I’ve never liked that phrase “Put on your Sunday Best.” You may have grown up hearing that same expression. It generally meant, “Wear the most uncomfortable clothes you have for church.” I’m not big on ties so I never liked it. I don’t really know how it got started, and I know most churches don’t have dress codes nowadays, but I feel this idea of “putting on our Sunday best” can still go beyond merely what we are wearing.
Maybe you think that a church setting is the last place you want anyone to know what you’re really going through or how things really are in your heart and mind. So you put on your Sunday best. You fake it. You act like nothing is wrong and say things like “I am too blessed to be stressed,” when in reality you are on the verge of breaking down and crying.
A lot of Christians can seem to have the mentality that Christians aren’t supposed to ever let something get the best of them or ever just be sad. Since “the joy of the Lord is our strength,” we don’t have to be moved by the things of this world. And while I do believe that we have strength to overcome any opposition, it doesn’t mean that the process of overcoming them isn’t very difficult, heartbreaking, and emotionally draining.
To put it plainly: sometimes life just sucks, and there’s no way around it. And the idea that we have to put on our Sunday best and hide our realities from God and our friends is completely backward. The church is the place we should be the most real. The church is meant for broken, hurting, and lost people. What makes us the “people of God” is not the fact that we are stronger than everyone else. What makes us the people of God is that we know we are weak and messed up people that need a great God to intervene or we just will not make it.
I don’t know what your image of God is. Maybe you kind of view him as someone who made us, then left us alone. Maybe you think he loves some people more than others, like the ones who are really involved in church and don’t drink or swear. Maybe you think of God like he is the president of this club called “church” where if you’re not a member then you aren’t really allowed to ask anything of him or talk to him. Or maybe you just think God couldn’t possibly know what you’re going through right now, and really doesn’t care. So you put on your Sunday best because no one wants to see you as you really are and know what is really going on.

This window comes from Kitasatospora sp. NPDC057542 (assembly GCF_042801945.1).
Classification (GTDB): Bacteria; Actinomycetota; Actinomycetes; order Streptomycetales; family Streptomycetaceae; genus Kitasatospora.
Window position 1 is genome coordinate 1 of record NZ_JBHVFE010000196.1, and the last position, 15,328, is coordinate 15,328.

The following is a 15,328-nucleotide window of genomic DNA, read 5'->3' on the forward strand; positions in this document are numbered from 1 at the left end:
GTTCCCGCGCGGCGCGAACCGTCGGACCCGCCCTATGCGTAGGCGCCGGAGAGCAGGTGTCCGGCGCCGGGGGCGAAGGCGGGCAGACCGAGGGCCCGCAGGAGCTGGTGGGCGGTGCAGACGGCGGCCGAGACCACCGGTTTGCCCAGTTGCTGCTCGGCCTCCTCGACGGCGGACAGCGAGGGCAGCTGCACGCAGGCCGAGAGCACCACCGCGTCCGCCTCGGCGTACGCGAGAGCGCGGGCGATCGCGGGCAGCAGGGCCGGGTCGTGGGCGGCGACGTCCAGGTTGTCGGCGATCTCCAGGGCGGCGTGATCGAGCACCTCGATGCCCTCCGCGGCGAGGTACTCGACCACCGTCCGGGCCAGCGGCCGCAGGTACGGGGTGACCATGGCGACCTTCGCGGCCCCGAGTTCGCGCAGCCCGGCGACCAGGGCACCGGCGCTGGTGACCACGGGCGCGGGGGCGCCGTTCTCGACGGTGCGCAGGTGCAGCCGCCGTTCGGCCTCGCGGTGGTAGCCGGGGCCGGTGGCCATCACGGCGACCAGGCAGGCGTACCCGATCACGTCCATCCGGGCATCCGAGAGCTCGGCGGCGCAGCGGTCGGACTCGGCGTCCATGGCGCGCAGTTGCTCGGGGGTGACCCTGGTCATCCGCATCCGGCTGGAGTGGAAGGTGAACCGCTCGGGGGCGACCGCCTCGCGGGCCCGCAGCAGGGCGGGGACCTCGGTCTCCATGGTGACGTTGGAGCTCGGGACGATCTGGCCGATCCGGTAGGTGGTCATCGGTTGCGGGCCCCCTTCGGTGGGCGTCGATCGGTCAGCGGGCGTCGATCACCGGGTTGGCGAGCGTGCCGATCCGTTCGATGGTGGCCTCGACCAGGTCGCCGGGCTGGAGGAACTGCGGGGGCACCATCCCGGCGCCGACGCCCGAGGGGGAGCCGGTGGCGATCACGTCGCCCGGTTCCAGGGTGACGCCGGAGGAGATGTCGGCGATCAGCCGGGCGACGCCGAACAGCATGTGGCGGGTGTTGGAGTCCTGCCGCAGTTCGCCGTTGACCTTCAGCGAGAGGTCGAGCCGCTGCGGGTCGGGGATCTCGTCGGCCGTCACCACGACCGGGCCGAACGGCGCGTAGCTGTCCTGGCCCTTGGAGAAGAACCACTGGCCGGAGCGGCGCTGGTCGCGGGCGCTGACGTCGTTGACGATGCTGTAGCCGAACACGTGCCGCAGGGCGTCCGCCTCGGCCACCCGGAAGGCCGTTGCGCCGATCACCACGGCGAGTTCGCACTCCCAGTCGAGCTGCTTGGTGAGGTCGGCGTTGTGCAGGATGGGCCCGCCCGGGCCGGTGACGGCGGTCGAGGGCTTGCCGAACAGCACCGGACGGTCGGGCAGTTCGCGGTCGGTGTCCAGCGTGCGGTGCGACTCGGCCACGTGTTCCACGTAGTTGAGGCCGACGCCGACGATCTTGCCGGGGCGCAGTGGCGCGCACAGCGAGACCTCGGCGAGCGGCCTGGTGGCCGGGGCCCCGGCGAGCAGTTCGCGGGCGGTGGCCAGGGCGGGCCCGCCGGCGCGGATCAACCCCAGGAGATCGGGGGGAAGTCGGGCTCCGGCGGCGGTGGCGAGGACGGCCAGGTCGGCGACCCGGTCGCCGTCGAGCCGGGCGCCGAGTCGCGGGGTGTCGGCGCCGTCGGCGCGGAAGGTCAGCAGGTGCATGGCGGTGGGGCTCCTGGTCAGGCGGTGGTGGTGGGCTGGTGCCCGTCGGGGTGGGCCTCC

I don’t claim to be a Bible scholar or know God any better than most people. But I do know what the Bible tells me about my God, and I believe it. We believe that Jesus is our God, and that as God, He became a man and endured the troubles and trials of this world just as we are.
This is what the Book of Isaiah says about Jesus.
He had no beauty or majesty to attract us to him, nothing in his appearance that we should desire him. He was despised and rejected by men, a man of sorrows,and familiar with suffering. Like one from whom men hide their faces he was despised, and we esteemed him not.
He knows what it means to be sad; He was a man of sorrows. He knows what it means to have all your friends abandon you; He was despised and rejected.
I can’t connect with a God that sits a million miles away from me and looks at me constantly disappointed about my sins. I could be afraid of a God like that, but I don’t think I could love a God like that. But I can love Jesus. I can love and connect with a God that knows what it means to hurt and to bleed and to cry. I can love a God that loves me enough to come to me, and to endure a cross just to win my heart and affections.
The church should be the last place in the world where you need to put on your Sunday best. We serve a God that is more real, authentic, and undone than anyone else you could imagine. A God who calls the hurting and the sinners not to get themselves together and then come talk to him, but a God who calls us to come as we are.
Broken. Dirty. Selfish. Embarrassed. Ashamed. Angry. Depressed. Hateful. Lost. He’s not waiting for you to get your act together first, because He knows you can’t do it without Him.
For we do not have a high priest (meaning Jesus) who is unable to empathize with our weaknesses, but we have one who has been tempted in every way, just as we are—yet he did not sin. Let us then approach God’s throne of grace with confidence, so that we may receive mercy and find grace to help us in our time of need.
He is calling you. Maybe you’ve never felt like God wanted anything to do with you, but could I suggest that maybe you’ve had the wrong view of who Jesus really is? You are never to far away to come to him. You are never too messed up. You have never sinned too many times.
The reason we are the people of God isn’t because we’re smarter or stronger than anyone else in this world, it’s just because we know our God loves us just as we are. Allow yourself to be who you really are before God and before His people. That is where the hope is. That is where the change begins.